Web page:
“I stood motionless in the mirrored room, afraid even the smallest breath would trigger some involuntary reaction within me. Would I throw up? Would I cry? Would I lose control of my bladder? Or worse, if I moved, would he see me too, through the open window of the dance studio? His hair was much longer, and his face was fuller – he was old now. I suppose I am too.”
-Excerpt from my journal last week.
It’s been a week since I saw Stephen. I was waiting for my breakdown. That day on the drive home I did shed a few tears from the shock of seeing him – but that was it. To put things in perspective the last time I saw him before this instance was about 3 yrs ago. It was at Wal-Mart, (late because I go, ironically, hoping not to run into anyone I know.) I had turned my cart around the corner and he was looking at cleaning supplies. It was a heartbeat, or lack thereof, and I grabbed my purse, left the cart, and left the store. I had wet myself and threw up in the parking lot. I waited in my car until my parents came to pick me up. The last time I saw him before that his hands were on either side of my head and he was putting so much pressure on my skull I thought my face would split down the center.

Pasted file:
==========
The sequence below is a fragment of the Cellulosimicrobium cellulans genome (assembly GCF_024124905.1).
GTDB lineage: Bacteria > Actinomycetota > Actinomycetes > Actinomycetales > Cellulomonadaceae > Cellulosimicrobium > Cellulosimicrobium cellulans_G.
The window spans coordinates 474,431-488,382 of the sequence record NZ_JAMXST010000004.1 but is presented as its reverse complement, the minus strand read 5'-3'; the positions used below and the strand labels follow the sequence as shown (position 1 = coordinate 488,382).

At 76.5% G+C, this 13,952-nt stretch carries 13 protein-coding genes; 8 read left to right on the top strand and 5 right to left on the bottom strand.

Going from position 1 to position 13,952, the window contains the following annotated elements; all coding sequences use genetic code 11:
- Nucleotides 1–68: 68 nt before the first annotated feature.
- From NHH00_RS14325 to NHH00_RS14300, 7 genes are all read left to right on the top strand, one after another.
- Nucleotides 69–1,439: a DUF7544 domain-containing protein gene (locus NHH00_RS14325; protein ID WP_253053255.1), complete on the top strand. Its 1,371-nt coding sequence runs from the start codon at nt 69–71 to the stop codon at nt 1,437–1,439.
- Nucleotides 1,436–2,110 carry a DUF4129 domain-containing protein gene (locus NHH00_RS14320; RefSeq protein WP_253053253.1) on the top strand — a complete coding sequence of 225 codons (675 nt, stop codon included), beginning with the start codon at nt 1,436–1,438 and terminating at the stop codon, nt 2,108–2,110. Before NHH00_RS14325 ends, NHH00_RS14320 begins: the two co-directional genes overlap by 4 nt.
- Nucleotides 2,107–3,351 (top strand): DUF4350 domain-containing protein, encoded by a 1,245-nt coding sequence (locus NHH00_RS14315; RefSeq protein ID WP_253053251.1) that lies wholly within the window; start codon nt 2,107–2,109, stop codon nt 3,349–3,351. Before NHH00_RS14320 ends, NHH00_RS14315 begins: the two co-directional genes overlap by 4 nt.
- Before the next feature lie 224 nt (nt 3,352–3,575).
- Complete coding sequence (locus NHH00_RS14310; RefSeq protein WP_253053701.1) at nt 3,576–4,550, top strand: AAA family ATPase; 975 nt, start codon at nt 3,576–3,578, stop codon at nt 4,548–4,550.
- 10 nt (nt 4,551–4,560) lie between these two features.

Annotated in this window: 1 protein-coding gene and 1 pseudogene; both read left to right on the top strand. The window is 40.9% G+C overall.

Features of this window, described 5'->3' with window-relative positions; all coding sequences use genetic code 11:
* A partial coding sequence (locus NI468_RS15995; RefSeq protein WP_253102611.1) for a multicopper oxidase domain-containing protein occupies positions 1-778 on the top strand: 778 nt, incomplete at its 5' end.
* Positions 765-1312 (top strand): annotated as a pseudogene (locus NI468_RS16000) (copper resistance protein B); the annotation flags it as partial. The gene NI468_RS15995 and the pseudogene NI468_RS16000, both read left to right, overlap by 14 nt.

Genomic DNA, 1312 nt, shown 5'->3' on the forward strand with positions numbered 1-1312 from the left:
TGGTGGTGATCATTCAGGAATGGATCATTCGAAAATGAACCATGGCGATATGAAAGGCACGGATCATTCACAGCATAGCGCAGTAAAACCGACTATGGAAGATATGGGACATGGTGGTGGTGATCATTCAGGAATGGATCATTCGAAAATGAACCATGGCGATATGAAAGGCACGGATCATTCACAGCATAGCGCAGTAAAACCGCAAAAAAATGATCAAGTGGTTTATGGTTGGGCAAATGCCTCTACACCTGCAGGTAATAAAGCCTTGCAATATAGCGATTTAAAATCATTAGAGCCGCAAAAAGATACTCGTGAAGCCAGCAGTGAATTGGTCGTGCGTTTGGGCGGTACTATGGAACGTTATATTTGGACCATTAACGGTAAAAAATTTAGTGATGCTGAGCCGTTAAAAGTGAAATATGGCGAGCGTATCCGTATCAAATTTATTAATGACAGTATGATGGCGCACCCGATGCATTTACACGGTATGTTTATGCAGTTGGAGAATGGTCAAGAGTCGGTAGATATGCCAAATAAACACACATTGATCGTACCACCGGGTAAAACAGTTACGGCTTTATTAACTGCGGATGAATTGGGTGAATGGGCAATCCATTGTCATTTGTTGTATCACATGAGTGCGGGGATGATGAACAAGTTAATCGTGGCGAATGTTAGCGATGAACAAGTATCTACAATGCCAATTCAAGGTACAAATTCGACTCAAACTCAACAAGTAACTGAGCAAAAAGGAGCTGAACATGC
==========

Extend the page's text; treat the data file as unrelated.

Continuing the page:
I kept waiting to feel something – more. It’s not that I was numb, I didn’t feel good or even apathetic about seeing him. But it wasn’t the overwhelming, crippling panic – a mix of hopelessness, rage and defeat I had felt for so long. Maybe it’s the years of therapy, or becoming sober from fix-it pills, or turning thirty. Four days had passed and it finally dawned on me. I don’t believe I’ll ever be over what happened. I’m still quite a ways from forgiving Stephen – if that’s even a possibility. I recognize now that time doesn’t make you forget, but it does make you strong. I have been both literally and metaphorically barring the scars he left, carrying the weight of all the trauma for years. I know better now. I had survived and I would keep on surviving. Maybe this seems like a small feat, but when something almost kills you and lose that fear –
I will continue to overcome.
I may not forgive him. I may still be angry. But I no longer fear him.
I will never again be silent in the face of bullshit and I’ll be damned if I’m compliant. Do not back down. Speak the truth. I am not grateful for what has transpired, but I am grateful that God used that situation, and every situation since to help me find my voice, and reveal my strength.